Cloud Nine was George Harrison’s first studio album in five years, and the absence from the recording studio served him well. He put together a very accessible release which provided him with a much needed comeback from 1985’s abysmal Gone Troppo. Unfortunately, it would be the last studio album to be released during his lifetime.
His first stroke of genius was to ask Jeff Lynne of The Electric Light Orchestra to co-produce the album. If there is one thing Jeff Lynne can do, it is produce a pop album. He would remain a fixture in Harrison’s life through their work with The Traveling Wilburys. It would be his most commercially successful album since All Things Must Pass reached number eight on the American album charts and received a platinum award for sales in excess of a million copies.
He assembled a number of long term friends to provide support. Guitarist Eric Clapton, pianists Elton John and Gary Wright, drummers Ringo Starr and Jim Keltner, bassist Jeff Lynne, and sax player Jim Horn all provided stellar backing on the album.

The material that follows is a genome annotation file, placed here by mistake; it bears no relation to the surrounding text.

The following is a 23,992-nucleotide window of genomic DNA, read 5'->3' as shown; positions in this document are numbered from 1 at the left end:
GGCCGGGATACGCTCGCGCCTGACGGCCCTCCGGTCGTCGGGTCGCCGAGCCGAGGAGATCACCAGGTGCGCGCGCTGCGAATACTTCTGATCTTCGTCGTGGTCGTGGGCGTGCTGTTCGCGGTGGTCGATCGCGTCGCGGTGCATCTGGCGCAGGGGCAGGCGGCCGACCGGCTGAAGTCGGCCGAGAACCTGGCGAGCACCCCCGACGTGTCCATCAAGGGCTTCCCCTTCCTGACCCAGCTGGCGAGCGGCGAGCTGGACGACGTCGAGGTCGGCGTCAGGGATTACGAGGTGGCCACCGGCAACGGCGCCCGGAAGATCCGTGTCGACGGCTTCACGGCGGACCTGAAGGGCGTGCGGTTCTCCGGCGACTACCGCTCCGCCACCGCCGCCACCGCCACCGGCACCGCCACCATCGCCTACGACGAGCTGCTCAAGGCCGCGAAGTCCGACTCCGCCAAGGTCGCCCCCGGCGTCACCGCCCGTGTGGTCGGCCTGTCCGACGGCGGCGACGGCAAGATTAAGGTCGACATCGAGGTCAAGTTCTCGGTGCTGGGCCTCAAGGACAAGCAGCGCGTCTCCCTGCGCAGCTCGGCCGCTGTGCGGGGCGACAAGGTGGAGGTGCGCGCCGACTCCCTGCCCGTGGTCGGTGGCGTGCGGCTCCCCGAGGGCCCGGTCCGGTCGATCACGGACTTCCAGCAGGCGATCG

Cloud Nine yielded two hit singles which were both catchy concoctions and rank with his better compositions. “Got My Mind Set On You” was an odd and brilliant choice for a cover song. It was written by Rudy Clark during the fifties and released as an obscure single by James Ray in 1962. Harrison would turn it into a pop masterpiece which would top the American singles charts in October of 1987.
The flip side of the 45 was the long lost “Lay His Head,” which had been rejected by A&M for inclusion on his last album. “When We Was Fab” was also a hit single. It was an amusing tune about The Beatles when they were famous. It even included Harrison playing the sitar. The video featured Elton John dressed as a walrus.
There were a couple of other songs of note. “This Is Love” was well crafted, melodic, and featured some nice guitar playing from Harrison. “Wreck Of The Hesperus” has a nice bluesy feel.
Not all was well with the album. “Breath Away From Heaven” and “Someplace Else” were pulled from the film Shanghai Surprise and make it seem as if he had run out of new ideas. “Just For Today” is a track that just falls short.
Cloud Nine was not a perfect album, but in the final analysis was pleasant and entertaining. Once you get past All Things Must Pass and Concert For Bangladesh, this is probably the one to own.